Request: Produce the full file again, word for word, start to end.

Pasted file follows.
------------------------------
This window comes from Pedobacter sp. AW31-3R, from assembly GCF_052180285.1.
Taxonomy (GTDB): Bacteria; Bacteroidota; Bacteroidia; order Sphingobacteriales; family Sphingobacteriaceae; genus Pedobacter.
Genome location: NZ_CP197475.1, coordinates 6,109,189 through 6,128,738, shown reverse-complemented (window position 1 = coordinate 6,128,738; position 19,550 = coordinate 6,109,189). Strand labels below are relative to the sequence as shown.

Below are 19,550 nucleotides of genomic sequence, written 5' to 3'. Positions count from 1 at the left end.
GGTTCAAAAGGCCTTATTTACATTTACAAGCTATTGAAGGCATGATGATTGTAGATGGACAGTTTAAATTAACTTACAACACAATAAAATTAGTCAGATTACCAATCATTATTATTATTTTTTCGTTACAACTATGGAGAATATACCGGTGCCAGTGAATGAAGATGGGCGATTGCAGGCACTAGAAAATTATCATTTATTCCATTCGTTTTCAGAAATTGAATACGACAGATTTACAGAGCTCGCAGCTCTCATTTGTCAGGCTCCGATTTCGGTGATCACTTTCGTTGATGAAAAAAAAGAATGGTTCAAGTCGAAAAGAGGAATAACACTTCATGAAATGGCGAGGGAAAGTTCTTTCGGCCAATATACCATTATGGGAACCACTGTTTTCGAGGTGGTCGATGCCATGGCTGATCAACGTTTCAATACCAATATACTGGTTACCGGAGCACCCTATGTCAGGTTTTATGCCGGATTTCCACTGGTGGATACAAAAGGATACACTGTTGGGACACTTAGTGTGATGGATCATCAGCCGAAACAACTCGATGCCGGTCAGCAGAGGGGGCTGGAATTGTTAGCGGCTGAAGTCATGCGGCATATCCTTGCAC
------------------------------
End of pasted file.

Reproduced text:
This window comes from Pedobacter sp. AW31-3R, from assembly GCF_052180285.1.
Taxonomy (GTDB): Bacteria; Bacteroidota; Bacteroidia; order Sphingobacteriales; family Sphingobacteriaceae; genus Pedobacter.
Genome location: NZ_CP197475.1, coordinates 6,109,189 through 6,128,738, shown reverse-complemented (window position 1 = coordinate 6,128,738; position 19,550 = coordinate 6,109,189). Strand labels below are relative to the sequence as shown.

Below are 19,550 nucleotides of genomic sequence, written 5' to 3'. Positions count from 1 at the left end.
GGTTCAAAAGGCCTTATTTACATTTACAAGCTATTGAAGGCATGATGATTGTAGATGGACAGTTTAAATTAACTTACAACACAATAAAATTAGTCAGATTACCAATCATTATTATTATTTTTTCGTTACAACTATGGAGAATATACCGGTGCCAGTGAATGAAGATGGGCGATTGCAGGCACTAGAAAATTATCATTTATTCCATTCGTTTTCAGAAATTGAATACGACAGATTTACAGAGCTCGCAGCTCTCATTTGTCAGGCTCCGATTTCGGTGATCACTTTCGTTGATGAAAAAAAAGAATGGTTCAAGTCGAAAAGAGGAATAACACTTCATGAAATGGCGAGGGAAAGTTCTTTCGGCCAATATACCATTATGGGAACCACTGTTTTCGAGGTGGTCGATGCCATGGCTGATCAACGTTTCAATACCAATATACTGGTTACCGGAGCACCCTATGTCAGGTTTTATGCCGGATTTCCACTGGTGGATACAAAAGGATACACTGTTGGGACACTTAGTGTGATGGATCATCAGCCGAAACAACTCGATGCCGGTCAGCAGAGGGGGCTGGAATTGTTAGCGGCTGAAGTCATGCGGCATATCCTTGCAC